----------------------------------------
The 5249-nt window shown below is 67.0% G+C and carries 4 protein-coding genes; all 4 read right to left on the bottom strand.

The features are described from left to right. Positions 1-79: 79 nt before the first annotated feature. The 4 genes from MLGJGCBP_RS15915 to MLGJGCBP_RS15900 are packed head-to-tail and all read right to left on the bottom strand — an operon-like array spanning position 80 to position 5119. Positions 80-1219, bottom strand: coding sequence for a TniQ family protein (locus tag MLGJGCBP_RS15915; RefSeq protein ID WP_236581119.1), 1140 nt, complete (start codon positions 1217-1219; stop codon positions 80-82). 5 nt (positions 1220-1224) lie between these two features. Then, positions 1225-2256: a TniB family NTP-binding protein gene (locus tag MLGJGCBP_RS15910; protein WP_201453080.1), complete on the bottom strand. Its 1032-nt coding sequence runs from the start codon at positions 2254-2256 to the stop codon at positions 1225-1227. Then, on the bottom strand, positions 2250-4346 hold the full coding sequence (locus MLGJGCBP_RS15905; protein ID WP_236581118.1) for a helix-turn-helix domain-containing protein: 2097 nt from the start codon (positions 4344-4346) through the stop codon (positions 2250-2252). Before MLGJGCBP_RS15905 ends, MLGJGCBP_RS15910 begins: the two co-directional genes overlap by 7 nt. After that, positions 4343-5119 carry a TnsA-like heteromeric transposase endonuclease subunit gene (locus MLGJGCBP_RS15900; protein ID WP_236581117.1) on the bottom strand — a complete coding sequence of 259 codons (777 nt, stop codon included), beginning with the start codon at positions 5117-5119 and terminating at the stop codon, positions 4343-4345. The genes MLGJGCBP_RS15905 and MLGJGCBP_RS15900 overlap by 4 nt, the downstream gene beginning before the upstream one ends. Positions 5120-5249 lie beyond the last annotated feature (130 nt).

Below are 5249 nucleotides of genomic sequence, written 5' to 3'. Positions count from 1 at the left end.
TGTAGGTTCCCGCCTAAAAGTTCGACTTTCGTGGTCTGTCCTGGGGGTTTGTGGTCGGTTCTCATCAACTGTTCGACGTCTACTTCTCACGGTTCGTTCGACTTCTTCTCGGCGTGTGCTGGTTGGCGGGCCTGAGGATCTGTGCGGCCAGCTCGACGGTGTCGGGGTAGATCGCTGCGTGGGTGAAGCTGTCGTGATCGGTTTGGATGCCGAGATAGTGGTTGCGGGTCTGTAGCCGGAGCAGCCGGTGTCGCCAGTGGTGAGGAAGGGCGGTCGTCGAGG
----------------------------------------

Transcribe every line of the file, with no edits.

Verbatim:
The 5249-nt window shown below is 67.0% G+C and carries 4 protein-coding genes; all 4 read right to left on the bottom strand.

The features are described from left to right. Positions 1-79: 79 nt before the first annotated feature. The 4 genes from MLGJGCBP_RS15915 to MLGJGCBP_RS15900 are packed head-to-tail and all read right to left on the bottom strand — an operon-like array spanning position 80 to position 5119. Positions 80-1219, bottom strand: coding sequence for a TniQ family protein (locus tag MLGJGCBP_RS15915; RefSeq protein ID WP_236581119.1), 1140 nt, complete (start codon positions 1217-1219; stop codon positions 80-82). 5 nt (positions 1220-1224) lie between these two features. Then, positions 1225-2256: a TniB family NTP-binding protein gene (locus tag MLGJGCBP_RS15910; protein WP_201453080.1), complete on the bottom strand. Its 1032-nt coding sequence runs from the start codon at positions 2254-2256 to the stop codon at positions 1225-1227. Then, on the bottom strand, positions 2250-4346 hold the full coding sequence (locus MLGJGCBP_RS15905; protein ID WP_236581118.1) for a helix-turn-helix domain-containing protein: 2097 nt from the start codon (positions 4344-4346) through the stop codon (positions 2250-2252). Before MLGJGCBP_RS15905 ends, MLGJGCBP_RS15910 begins: the two co-directional genes overlap by 7 nt. After that, positions 4343-5119 carry a TnsA-like heteromeric transposase endonuclease subunit gene (locus MLGJGCBP_RS15900; protein ID WP_236581117.1) on the bottom strand — a complete coding sequence of 259 codons (777 nt, stop codon included), beginning with the start codon at positions 5117-5119 and terminating at the stop codon, positions 4343-4345. The genes MLGJGCBP_RS15905 and MLGJGCBP_RS15900 overlap by 4 nt, the downstream gene beginning before the upstream one ends. Positions 5120-5249 lie beyond the last annotated feature (130 nt).

Below are 5249 nucleotides of genomic sequence, written 5' to 3'. Positions count from 1 at the left end.
TGTAGGTTCCCGCCTAAAAGTTCGACTTTCGTGGTCTGTCCTGGGGGTTTGTGGTCGGTTCTCATCAACTGTTCGACGTCTACTTCTCACGGTTCGTTCGACTTCTTCTCGGCGTGTGCTGGTTGGCGGGCCTGAGGATCTGTGCGGCCAGCTCGACGGTGTCGGGGTAGATCGCTGCGTGGGTGAAGCTGTCGTGATCGGTTTGGATGCCGAGATAGTGGTTGCGGGTCTGTAGCCGGAGCAGCCGGTGTCGCCAGTGGTGAGGAAGGGCGGTCGTCGAGG